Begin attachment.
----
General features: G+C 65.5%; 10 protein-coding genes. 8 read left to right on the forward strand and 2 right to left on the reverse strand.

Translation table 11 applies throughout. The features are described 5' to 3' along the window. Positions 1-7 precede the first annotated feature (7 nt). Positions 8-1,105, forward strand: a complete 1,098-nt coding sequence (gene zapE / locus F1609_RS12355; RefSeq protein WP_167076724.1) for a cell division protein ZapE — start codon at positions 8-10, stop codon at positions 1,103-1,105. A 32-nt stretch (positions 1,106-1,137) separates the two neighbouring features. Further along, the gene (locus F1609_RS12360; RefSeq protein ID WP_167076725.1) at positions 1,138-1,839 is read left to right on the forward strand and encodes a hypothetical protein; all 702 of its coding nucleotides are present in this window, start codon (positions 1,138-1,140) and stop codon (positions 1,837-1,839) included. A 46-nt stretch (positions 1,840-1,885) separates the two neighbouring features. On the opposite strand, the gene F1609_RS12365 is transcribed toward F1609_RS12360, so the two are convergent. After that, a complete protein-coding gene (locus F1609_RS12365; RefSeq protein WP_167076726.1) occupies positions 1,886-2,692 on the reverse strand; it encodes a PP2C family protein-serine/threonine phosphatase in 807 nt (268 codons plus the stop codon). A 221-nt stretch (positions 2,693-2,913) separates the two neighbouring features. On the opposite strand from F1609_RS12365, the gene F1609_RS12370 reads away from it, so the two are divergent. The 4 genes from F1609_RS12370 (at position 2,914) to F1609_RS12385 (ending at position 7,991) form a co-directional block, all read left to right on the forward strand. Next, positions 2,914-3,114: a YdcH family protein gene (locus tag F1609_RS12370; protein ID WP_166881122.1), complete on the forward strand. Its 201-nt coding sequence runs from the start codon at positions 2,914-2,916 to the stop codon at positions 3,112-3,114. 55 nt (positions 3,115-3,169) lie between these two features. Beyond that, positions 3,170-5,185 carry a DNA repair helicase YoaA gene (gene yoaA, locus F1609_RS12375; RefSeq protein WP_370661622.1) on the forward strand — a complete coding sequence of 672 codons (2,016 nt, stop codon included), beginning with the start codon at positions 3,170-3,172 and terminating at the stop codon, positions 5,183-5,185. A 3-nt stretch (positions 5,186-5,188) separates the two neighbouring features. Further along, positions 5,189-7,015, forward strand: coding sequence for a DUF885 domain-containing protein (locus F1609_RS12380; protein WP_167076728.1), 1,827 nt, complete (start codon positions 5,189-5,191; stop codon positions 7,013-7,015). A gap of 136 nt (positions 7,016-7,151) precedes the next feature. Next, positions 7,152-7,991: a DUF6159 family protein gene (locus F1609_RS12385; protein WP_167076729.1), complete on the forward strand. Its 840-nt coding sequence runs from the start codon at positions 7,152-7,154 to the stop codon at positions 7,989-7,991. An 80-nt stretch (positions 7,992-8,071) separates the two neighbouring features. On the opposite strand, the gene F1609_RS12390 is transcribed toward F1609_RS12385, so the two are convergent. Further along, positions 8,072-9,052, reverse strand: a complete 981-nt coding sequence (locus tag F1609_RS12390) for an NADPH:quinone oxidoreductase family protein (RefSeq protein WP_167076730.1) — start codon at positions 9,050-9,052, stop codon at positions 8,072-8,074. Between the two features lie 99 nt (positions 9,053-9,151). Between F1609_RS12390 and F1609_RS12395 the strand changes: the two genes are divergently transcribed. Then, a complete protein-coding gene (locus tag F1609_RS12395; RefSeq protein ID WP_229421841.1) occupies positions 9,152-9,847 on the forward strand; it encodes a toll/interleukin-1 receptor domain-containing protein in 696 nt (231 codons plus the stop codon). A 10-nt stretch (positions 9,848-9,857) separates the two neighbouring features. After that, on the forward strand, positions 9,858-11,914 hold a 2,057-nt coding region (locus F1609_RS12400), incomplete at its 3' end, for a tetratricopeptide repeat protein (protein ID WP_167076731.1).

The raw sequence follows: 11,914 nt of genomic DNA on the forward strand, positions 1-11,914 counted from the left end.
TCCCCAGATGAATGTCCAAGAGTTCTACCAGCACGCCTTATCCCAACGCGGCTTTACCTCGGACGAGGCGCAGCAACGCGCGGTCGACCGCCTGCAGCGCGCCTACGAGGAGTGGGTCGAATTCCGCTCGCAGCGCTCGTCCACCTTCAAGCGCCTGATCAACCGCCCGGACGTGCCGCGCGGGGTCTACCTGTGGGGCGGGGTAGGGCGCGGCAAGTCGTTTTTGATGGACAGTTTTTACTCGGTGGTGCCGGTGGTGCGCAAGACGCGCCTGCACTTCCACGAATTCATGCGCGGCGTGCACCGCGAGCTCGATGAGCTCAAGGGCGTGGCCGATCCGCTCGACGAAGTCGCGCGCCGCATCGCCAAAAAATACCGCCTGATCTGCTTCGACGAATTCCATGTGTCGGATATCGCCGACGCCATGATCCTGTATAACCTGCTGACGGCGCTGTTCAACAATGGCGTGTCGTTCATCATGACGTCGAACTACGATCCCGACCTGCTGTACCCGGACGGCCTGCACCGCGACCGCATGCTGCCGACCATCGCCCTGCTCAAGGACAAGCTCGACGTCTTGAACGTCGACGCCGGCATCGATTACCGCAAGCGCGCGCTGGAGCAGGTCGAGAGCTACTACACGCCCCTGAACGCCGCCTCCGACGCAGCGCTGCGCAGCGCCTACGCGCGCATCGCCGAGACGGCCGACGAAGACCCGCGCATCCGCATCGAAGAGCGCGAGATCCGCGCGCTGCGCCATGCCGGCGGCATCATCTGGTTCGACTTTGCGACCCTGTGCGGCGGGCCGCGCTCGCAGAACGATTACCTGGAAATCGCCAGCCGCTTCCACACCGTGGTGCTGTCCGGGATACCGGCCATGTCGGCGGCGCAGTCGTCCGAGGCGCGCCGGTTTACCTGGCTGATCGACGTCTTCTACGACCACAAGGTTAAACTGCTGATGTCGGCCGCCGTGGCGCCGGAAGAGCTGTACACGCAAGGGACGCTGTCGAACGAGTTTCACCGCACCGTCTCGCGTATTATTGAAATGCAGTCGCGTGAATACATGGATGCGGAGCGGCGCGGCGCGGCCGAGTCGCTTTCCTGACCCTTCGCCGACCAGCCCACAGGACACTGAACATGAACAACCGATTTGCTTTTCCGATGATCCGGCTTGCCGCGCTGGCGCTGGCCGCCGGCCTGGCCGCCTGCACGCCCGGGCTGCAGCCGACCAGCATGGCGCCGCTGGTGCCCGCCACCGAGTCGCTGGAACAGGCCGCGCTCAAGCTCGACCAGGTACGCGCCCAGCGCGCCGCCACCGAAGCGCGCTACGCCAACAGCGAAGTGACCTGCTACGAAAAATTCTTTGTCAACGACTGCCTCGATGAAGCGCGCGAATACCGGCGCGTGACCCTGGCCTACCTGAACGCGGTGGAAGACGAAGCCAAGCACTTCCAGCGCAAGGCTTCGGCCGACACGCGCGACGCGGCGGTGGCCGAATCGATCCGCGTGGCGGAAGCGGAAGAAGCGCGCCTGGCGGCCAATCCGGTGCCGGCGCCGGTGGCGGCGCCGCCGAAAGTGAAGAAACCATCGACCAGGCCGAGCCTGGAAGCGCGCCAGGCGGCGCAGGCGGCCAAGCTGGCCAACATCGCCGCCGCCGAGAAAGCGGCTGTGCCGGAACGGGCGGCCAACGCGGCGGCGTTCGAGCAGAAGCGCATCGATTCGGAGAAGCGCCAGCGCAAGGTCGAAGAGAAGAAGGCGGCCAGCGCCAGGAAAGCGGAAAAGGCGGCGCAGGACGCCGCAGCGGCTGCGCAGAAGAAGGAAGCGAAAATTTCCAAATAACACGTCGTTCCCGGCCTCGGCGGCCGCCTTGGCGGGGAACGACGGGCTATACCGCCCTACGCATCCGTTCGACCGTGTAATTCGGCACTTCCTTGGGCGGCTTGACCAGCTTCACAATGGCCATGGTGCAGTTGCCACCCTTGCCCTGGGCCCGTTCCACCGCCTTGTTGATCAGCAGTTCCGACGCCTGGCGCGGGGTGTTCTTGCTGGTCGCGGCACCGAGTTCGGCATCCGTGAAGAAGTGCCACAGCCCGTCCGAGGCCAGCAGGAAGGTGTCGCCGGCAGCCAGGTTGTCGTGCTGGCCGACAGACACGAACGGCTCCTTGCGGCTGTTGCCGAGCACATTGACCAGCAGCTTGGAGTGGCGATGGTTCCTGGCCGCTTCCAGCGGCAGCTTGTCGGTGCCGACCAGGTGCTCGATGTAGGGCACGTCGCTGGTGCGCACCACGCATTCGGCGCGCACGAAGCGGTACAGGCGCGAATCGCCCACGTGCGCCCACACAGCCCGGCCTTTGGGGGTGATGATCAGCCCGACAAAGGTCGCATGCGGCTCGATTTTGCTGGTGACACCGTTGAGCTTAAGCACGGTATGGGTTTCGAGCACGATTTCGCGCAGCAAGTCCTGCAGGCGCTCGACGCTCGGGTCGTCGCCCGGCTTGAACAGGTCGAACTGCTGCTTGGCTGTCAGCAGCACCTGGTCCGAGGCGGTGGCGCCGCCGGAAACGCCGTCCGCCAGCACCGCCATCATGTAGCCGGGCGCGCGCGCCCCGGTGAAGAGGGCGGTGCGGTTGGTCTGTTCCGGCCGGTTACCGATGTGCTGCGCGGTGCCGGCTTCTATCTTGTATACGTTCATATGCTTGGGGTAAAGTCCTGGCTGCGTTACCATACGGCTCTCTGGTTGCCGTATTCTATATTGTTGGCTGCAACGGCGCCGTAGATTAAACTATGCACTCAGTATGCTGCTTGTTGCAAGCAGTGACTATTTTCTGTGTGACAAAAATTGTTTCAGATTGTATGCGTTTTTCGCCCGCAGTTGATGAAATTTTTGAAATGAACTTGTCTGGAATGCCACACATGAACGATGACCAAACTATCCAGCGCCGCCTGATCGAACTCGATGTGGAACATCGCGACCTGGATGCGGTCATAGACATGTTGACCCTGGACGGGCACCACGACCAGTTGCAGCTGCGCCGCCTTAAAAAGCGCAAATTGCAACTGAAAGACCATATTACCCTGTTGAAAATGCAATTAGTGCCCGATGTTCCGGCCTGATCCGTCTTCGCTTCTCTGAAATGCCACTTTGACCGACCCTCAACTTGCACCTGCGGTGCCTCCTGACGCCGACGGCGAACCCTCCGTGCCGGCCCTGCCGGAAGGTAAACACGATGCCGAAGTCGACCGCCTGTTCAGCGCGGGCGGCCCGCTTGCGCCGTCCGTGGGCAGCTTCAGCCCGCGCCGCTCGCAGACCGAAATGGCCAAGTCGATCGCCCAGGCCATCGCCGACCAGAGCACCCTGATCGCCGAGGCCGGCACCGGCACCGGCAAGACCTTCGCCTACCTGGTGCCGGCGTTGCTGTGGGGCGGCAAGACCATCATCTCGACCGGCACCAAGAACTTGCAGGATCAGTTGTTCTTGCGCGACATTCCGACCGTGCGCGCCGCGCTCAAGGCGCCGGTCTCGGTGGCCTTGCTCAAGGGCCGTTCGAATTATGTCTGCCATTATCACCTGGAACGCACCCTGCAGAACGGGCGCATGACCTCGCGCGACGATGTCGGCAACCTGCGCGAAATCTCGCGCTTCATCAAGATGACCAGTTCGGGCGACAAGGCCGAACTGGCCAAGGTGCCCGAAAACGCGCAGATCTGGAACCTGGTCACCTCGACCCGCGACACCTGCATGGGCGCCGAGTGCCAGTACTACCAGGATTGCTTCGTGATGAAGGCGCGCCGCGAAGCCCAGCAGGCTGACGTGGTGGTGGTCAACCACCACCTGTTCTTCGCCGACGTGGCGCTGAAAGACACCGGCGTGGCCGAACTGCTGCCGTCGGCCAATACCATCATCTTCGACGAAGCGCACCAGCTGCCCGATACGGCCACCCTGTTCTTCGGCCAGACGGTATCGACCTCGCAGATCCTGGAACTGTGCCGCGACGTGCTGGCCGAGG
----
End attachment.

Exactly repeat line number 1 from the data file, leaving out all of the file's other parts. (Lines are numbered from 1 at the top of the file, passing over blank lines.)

General features: G+C 65.5%; 10 protein-coding genes. 8 read left to right on the forward strand and 2 right to left on the reverse strand.